Michel had left Paris-based Owl Records and was under contract to Blue Note and he had released five tracks with Gary and Roy as part of Michel Plays Petrucciani [Blue Note CDP 7 48679 2] which were recorded at Clinton recording Studio in NYC on September 24, 1987. Given the makeup of this version of Michel’s trio, I was very disappointed not to find more of it available on other Blue Note recordings.
Needless to say, then, I was thrilled when the 8 tracks from the radio broadcast featuring Michel, Gary and Roy at the 1988 NSJF arrived “at the editorial offices of JazzProfiles” some years ago.
And there the matter lay until Michael Bloom, who heads up his own firm which offers Jazz promotional materials to the media, contacted me and asked me if I had any interest in - wait for it - One Night in Karlsruhe - Michel Petrucciani, Gary Peacock and Roy Haynes [SWR Jazzhaus JAH-476].
Recorded on July 7th, 1988 at the jubez karlsruhe öffnungszeiten and comprised of 10 tracks totaling 77’34” of music, the album is a sheer delight from beginning to end, a veritable feast for all the senses offered up by three musicians who have achieved the highest form of Jazz expression and interpretation.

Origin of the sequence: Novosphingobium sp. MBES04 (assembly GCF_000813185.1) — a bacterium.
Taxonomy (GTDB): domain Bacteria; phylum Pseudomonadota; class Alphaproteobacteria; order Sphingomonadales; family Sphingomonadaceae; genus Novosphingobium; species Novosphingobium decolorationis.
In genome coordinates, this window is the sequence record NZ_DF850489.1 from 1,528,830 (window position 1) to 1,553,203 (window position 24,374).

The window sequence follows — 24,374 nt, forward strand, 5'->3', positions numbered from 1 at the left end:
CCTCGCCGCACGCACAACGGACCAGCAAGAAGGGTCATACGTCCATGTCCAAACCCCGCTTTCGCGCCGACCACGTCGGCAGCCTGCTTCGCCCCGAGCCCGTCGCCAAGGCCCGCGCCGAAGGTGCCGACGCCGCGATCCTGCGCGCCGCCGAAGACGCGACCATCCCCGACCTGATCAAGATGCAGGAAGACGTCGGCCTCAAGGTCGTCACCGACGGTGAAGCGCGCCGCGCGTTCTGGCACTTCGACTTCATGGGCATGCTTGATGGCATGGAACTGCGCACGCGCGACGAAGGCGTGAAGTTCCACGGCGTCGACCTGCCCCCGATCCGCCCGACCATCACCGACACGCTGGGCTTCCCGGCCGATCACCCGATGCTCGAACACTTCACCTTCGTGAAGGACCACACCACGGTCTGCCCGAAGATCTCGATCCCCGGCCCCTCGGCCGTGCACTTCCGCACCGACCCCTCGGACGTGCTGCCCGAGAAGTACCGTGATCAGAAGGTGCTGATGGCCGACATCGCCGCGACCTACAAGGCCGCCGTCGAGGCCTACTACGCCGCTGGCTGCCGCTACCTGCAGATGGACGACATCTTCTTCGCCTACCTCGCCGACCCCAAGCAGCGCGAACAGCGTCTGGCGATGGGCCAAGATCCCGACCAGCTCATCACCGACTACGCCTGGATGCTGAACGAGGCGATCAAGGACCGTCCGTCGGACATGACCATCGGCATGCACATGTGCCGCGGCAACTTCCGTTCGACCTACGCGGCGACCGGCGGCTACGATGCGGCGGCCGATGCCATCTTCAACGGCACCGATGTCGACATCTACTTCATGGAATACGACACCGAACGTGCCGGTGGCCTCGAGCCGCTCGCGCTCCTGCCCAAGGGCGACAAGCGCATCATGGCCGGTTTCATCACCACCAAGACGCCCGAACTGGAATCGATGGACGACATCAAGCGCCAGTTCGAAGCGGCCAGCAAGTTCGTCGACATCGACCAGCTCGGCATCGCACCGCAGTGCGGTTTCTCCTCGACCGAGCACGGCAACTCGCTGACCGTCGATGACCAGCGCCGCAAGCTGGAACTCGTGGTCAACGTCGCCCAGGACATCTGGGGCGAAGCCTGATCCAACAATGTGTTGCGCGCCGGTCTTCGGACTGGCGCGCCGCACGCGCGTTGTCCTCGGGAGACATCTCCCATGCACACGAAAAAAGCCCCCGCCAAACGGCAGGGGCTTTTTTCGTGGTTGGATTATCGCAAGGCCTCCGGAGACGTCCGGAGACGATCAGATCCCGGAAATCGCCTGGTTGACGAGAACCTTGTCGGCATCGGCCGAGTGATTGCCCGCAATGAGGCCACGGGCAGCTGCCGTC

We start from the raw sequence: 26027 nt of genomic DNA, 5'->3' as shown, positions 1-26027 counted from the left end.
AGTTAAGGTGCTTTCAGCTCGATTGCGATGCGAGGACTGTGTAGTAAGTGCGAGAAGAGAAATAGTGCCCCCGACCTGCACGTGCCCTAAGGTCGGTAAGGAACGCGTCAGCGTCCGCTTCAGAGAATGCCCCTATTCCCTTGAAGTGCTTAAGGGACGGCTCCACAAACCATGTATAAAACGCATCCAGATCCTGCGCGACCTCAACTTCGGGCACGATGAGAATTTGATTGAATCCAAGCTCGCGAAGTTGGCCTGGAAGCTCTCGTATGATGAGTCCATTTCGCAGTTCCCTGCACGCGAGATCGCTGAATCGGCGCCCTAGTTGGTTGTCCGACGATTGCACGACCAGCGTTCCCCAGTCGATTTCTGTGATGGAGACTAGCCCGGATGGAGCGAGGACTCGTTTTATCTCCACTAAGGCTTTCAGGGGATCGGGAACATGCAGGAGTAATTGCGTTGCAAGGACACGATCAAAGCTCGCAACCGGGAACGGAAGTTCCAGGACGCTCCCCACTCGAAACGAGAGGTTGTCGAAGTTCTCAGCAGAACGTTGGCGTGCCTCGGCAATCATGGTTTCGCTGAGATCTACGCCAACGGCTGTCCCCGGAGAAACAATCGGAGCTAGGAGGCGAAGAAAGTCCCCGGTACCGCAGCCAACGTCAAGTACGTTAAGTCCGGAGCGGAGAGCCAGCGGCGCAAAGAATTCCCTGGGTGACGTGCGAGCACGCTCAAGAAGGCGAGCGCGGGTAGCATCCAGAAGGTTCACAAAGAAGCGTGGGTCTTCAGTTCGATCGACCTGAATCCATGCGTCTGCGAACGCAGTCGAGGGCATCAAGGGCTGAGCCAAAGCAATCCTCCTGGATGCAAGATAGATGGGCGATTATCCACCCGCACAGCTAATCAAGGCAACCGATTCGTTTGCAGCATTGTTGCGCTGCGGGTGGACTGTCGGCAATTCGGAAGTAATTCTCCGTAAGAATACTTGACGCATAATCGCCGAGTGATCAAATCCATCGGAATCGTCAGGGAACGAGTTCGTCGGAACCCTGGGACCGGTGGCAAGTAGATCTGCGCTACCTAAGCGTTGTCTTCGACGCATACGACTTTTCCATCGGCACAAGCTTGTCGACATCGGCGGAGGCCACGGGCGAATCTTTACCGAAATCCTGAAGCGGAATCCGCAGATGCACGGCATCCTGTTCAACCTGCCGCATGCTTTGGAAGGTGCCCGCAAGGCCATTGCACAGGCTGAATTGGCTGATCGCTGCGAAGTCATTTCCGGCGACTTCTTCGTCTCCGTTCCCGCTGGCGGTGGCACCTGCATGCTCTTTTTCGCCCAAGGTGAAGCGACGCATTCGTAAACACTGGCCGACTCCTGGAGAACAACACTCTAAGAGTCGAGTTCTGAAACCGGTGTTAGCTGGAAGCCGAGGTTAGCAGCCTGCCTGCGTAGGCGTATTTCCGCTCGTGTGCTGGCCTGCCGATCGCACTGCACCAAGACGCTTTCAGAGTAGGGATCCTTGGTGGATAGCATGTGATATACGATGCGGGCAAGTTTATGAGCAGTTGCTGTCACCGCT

It was around this time in his career that Michel began to write original compositions to serve as the basis for his improvisations and five of these are represented on the Karlsruhe recording: 13th, One for Us, Mr. K. J., She Did It Again and La Champagne. Petrucciani helps us “set ours ears” by blending in four interpretations from the Great American Songbook - My Funny Valentine, There Will Never Be Another You, Embraceable You and In A Sentimental Mood along with one Jazz standard, John Coltrane’s Giant Steps.
If you reflect on the characteristics of Michel’s playing that are detailed by David Hajdu in the opening quotations to this posting from his piece in The New Republic, they will provide you with a number of keys to unlock, what Marmande refers to as Michel’s “secrets” as an improviser.